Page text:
Tuesday, July 30, 2013

Take the Association for Software Testing "Black Box Software Testing" Course(s): 99 Ways Workshop #22

The Software Testing Club recently put out an eBook called "99 Things You Can Do to Become a Better Tester". Some of them are really general and vague. Some of them are remarkably specific.

My goal for the next few weeks is to take the "99 Things" book and see if I can put my own personal spin on each of them, and make a personal workshop out of each of the suggestions.

Suggestion #22: Take the Association for Software Testing "Black Box Software Testing" course(s) - Stephan Kämper

Standard Disclaimer time... I have very much a self serving interest to have people take the Black Box Software Testing (BBST) classes. For starters, I am (at the time of this writing) the Chair for the Education Special Interest Group with the Association for Software Testing. Long story short, I'm the Administrative head of this initiative. Would I love to have everyone who reads this become members of AST and pay to take the classes? Absolutely! Is that going to happen? Highly unlikely! 

I really do think they are incredibly valuable, and I also think they are well worth the money charged for them. However, for some, money and time are genuine issues, and for many, they want to know exactly what they are getting involved in before they plunk down a chunk of change to take a class.

Having said all that, I'll also make something else clear… every concept, every lecture, every study note, and every exercise and reading that is part of the BBST series of classes can be accessed for free, on your own time, at your own pace, as much or as little as you want. If that sounds interesting, then please see the workshop details below:

Workshop #22: Read through and practice all of the materials available at http://testingeducation.org/BBST/

I will make no bones about it. The BBST courses are tough. They ask a lot of participants. They cover a lot of ground in a short amount of time. Were I to make any one suggestion to anyone looking to participate in taking an actual BBST class as we offer it, I would likewise say "spend some time reviewing all of the material as the BBST site. Watch all of the lectures. Read all of the readings. Consider all of the projects and labs. Practice all of them." Why? Because you will understand the level of thinking and involvement that goes into the courses.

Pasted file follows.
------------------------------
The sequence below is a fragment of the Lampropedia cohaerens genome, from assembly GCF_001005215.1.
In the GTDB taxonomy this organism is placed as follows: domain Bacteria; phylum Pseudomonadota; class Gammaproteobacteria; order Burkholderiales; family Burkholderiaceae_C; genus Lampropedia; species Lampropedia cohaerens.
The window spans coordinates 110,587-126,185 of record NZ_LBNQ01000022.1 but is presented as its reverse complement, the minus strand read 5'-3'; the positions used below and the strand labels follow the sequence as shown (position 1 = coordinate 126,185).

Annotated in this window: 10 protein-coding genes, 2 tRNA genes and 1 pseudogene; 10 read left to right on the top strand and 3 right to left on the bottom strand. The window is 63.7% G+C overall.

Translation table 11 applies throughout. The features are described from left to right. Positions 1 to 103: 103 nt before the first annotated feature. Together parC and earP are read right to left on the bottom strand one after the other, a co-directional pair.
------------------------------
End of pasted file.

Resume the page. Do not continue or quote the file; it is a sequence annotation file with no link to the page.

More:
What will you not get with the BBST site? You do not get instructors who will coach and guide you. You will not get the quizzes or final exam questions to consider. Most important, you will not get a group of participants that you can interact with and share your experiences with, and receive feedback from. In truth, that is what you are paying for when you sign on to take a BBST course through AST (or through anyone else). 

For those who just want to peruse the materials and see what this "context-driven testing" stuff is all about, and the idea of taking a formal class doesn't appeal to you, that's fine. Read through the materials and learn that way. If the idea of interaction and sharing is high on your priority list, then having read through these materials first will give you a huge boost when the time come to actually take the class. It's very likely that the individual experiences from each of the participants will add considerably to what you've learned, but having the baseline understanding first will, undoubtedly, make the experience easier to follow and meet in the time allotted for each class.

Bottom Line:

I think the BBST classes have great value, and I am happy to have been a participant and an Instructor for all of them, and look forward to doing so for a long time. Other instructors feel the same way, and we are here an ready to teach if you want to join us. Even if you don't want a live class, please take the time to check out the materials and read what has been compiled over the years. 

If all you do is go through the materials on your own, and thoughtfully consider each of the lectures, lessons, labs, and readings, and take the time to work through each of the sections, I promise you will walk away with some great skills and a sense of better understanding where the context-driven approach of testing comes from. If you do choose to join us for the actual classes, then interactions with the other participants and their experiences (and yeah, a little boost from some live instructors) will help you learn a great deal more.

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